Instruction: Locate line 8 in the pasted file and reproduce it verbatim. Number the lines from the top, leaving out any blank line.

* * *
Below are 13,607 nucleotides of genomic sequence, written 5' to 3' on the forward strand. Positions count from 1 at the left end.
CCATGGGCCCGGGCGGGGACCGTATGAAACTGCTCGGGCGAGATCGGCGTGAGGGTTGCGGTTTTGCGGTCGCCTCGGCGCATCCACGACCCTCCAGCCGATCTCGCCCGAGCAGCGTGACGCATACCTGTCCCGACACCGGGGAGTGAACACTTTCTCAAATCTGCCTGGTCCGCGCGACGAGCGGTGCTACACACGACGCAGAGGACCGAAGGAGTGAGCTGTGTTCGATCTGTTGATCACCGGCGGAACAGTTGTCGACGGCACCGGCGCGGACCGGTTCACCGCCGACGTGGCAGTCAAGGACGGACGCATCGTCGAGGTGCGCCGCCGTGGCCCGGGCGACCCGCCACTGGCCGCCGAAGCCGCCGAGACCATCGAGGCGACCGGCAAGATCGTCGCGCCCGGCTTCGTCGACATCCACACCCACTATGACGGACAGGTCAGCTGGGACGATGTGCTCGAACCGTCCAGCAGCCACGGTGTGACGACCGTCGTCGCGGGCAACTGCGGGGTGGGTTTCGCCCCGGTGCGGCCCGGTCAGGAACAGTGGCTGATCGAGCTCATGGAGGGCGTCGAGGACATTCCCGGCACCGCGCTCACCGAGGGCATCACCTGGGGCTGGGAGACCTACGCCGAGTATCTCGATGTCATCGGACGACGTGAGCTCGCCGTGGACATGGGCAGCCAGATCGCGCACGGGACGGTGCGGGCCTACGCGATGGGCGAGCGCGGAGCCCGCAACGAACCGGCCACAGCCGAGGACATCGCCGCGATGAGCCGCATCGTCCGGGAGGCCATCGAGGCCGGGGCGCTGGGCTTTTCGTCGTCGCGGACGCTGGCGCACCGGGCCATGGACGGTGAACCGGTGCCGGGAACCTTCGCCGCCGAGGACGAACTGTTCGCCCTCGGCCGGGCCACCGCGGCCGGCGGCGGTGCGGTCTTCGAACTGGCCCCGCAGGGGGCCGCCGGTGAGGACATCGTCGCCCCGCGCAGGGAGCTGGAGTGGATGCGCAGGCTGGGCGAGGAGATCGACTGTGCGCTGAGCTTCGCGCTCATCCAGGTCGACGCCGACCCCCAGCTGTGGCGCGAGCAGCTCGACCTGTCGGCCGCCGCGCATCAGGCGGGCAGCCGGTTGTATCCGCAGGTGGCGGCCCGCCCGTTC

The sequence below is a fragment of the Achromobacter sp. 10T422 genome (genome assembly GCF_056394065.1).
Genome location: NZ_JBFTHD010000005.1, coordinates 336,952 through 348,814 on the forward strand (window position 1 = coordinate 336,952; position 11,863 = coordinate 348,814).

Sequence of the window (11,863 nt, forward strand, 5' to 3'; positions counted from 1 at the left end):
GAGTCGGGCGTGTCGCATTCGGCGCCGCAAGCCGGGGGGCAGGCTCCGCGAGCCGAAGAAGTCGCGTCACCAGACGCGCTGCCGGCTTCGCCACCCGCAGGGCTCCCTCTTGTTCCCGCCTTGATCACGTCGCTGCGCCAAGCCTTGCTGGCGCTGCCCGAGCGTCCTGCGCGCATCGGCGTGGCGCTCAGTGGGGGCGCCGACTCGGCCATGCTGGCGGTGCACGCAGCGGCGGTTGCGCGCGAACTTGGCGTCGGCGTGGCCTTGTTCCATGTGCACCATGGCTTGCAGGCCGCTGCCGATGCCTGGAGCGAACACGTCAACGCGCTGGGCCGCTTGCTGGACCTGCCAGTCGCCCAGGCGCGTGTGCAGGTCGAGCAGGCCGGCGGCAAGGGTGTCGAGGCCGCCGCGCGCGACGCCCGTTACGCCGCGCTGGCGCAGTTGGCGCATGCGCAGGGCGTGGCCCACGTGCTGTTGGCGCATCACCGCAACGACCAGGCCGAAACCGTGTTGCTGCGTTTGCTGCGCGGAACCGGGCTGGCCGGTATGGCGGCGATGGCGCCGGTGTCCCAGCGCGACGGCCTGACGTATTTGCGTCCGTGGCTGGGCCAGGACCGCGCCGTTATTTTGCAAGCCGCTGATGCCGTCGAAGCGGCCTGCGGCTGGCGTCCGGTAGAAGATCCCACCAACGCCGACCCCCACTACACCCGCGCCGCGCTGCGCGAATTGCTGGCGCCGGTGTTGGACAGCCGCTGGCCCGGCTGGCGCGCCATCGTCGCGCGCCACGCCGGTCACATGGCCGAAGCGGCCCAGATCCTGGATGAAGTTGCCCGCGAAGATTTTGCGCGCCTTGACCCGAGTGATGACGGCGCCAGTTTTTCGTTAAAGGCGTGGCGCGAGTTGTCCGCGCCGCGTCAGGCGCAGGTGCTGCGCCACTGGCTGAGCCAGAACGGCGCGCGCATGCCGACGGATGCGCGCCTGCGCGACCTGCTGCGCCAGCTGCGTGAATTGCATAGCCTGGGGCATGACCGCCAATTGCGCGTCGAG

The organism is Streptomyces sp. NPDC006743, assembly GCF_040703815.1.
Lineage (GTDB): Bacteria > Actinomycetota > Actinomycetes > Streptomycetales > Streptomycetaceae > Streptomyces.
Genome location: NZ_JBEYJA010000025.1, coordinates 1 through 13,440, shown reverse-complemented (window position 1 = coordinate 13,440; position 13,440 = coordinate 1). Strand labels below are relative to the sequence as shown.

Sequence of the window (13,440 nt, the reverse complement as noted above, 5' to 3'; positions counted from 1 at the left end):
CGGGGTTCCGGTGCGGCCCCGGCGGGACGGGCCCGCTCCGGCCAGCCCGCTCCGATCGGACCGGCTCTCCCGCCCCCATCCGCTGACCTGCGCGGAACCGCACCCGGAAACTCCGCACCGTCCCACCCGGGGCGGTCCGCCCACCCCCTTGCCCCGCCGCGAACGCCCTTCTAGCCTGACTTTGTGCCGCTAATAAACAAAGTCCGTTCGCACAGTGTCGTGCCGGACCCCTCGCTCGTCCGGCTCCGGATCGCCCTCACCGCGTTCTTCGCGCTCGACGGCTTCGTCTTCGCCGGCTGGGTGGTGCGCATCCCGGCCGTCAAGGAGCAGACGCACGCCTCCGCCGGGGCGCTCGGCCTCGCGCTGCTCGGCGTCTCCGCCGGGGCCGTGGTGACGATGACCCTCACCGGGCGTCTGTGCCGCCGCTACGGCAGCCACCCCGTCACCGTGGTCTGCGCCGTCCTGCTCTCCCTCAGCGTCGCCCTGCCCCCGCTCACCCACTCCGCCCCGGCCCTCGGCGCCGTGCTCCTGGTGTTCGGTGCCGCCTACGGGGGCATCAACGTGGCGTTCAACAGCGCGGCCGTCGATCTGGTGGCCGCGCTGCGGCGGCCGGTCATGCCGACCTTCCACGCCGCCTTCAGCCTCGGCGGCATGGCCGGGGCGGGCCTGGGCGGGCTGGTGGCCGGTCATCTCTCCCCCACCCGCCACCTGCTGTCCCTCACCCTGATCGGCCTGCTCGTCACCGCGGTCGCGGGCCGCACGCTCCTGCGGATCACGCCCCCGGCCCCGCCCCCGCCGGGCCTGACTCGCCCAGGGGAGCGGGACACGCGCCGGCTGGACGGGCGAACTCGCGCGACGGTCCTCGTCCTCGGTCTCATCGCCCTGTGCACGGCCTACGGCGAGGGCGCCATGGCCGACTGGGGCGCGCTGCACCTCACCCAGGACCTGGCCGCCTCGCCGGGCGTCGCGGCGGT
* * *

Lineage (GTDB): Bacteria > Actinomycetota > Actinomycetes > Streptomycetales > Streptomycetaceae > Streptomyces.